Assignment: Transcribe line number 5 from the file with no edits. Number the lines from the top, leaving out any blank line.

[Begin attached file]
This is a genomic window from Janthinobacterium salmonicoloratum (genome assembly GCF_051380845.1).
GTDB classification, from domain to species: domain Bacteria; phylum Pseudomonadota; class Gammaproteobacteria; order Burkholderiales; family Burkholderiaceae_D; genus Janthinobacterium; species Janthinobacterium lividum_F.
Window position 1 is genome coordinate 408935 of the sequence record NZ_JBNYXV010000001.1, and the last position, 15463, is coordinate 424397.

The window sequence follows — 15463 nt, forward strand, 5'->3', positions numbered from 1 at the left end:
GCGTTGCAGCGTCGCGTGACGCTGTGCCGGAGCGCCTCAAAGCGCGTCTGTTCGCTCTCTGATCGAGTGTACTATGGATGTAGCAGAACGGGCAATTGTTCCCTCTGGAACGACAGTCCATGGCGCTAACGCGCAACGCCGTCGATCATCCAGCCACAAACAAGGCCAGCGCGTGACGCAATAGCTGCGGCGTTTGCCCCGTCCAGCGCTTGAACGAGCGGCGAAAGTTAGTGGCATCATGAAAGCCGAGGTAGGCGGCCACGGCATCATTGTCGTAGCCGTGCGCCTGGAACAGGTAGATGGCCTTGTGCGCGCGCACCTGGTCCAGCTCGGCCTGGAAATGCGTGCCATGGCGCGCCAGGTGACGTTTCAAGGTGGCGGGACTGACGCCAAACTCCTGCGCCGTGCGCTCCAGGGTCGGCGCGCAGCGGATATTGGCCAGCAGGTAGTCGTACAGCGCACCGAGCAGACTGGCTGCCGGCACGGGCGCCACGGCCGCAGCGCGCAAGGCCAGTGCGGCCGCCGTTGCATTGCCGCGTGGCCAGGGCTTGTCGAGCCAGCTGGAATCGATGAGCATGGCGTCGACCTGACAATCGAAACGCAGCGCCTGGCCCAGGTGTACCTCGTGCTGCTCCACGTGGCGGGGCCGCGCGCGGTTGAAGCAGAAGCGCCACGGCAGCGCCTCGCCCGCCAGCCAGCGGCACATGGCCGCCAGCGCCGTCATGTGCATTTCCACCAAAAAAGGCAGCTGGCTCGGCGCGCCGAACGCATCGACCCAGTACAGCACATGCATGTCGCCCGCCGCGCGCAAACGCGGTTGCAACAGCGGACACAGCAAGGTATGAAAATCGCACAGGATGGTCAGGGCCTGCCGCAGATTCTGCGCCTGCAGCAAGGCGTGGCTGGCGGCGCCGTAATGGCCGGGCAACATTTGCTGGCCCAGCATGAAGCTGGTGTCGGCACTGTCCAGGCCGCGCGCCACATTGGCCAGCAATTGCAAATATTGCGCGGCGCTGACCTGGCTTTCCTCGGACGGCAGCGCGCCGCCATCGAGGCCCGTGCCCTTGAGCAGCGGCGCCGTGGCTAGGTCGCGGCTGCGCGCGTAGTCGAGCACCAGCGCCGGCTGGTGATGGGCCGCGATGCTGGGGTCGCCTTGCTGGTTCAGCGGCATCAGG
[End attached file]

GCGTTGCAGCGTCGCGTGACGCTGTGCCGGAGCGCCTCAAAGCGCGTCTGTTCGCTCTCTGATCGAGTGTACTATGGATGTAGCAGAACGGGCAATTGTTCCCTCTGGAACGACAGTCCATGGCGCTAACGCGCAACGCCGTCGATCATCCAGCCACAAACAAGGCCAGCGCGTGACGCAATAGCTGCGGCGTTTGCCCCGTCCAGCGCTTGAACGAGCGGCGAAAGTTAGTGGCATCATGAAAGCCGAGGTAGGCGGCCACGGCATCATTGTCGTAGCCGTGCGCCTGGAACAGGTAGATGGCCTTGTGCGCGCGCACCTGGTCCAGCTCGGCCTGGAAATGCGTGCCATGGCGCGCCAGGTGACGTTTCAAGGTGGCGGGACTGACGCCAAACTCCTGCGCCGTGCGCTCCAGGGTCGGCGCGCAGCGGATATTGGCCAGCAGGTAGTCGTACAGCGCACCGAGCAGACTGGCTGCCGGCACGGGCGCCACGGCCGCAGCGCGCAAGGCCAGTGCGGCCGCCGTTGCATTGCCGCGTGGCCAGGGCTTGTCGAGCCAGCTGGAATCGATGAGCATGGCGTCGACCTGACAATCGAAACGCAGCGCCTGGCCCAGGTGTACCTCGTGCTGCTCCACGTGGCGGGGCCGCGCGCGGTTGAAGCAGAAGCGCCACGGCAGCGCCTCGCCCGCCAGCCAGCGGCACATGGCCGCCAGCGCCGTCATGTGCATTTCCACCAAAAAAGGCAGCTGGCTCGGCGCGCCGAACGCATCGACCCAGTACAGCACATGCATGTCGCCCGCCGCGCGCAAACGCGGTTGCAACAGCGGACACAGCAAGGTATGAAAATCGCACAGGATGGTCAGGGCCTGCCGCAGATTCTGCGCCTGCAGCAAGGCGTGGCTGGCGGCGCCGTAATGGCCGGGCAACATTTGCTGGCCCAGCATGAAGCTGGTGTCGGCACTGTCCAGGCCGCGCGCCACATTGGCCAGCAATTGCAAATATTGCGCGGCGCTGACCTGGCTTTCCTCGGACGGCAGCGCGCCGCCATCGAGGCCCGTGCCCTTGAGCAGCGGCGCCGTGGCTAGGTCGCGGCTGCGCGCGTAGTCGAGCACCAGCGCCGGCTGGTGATGGGCCGCGATGCTGGGGTCGCCTTGCTGGTTCAGCGGCATCAGG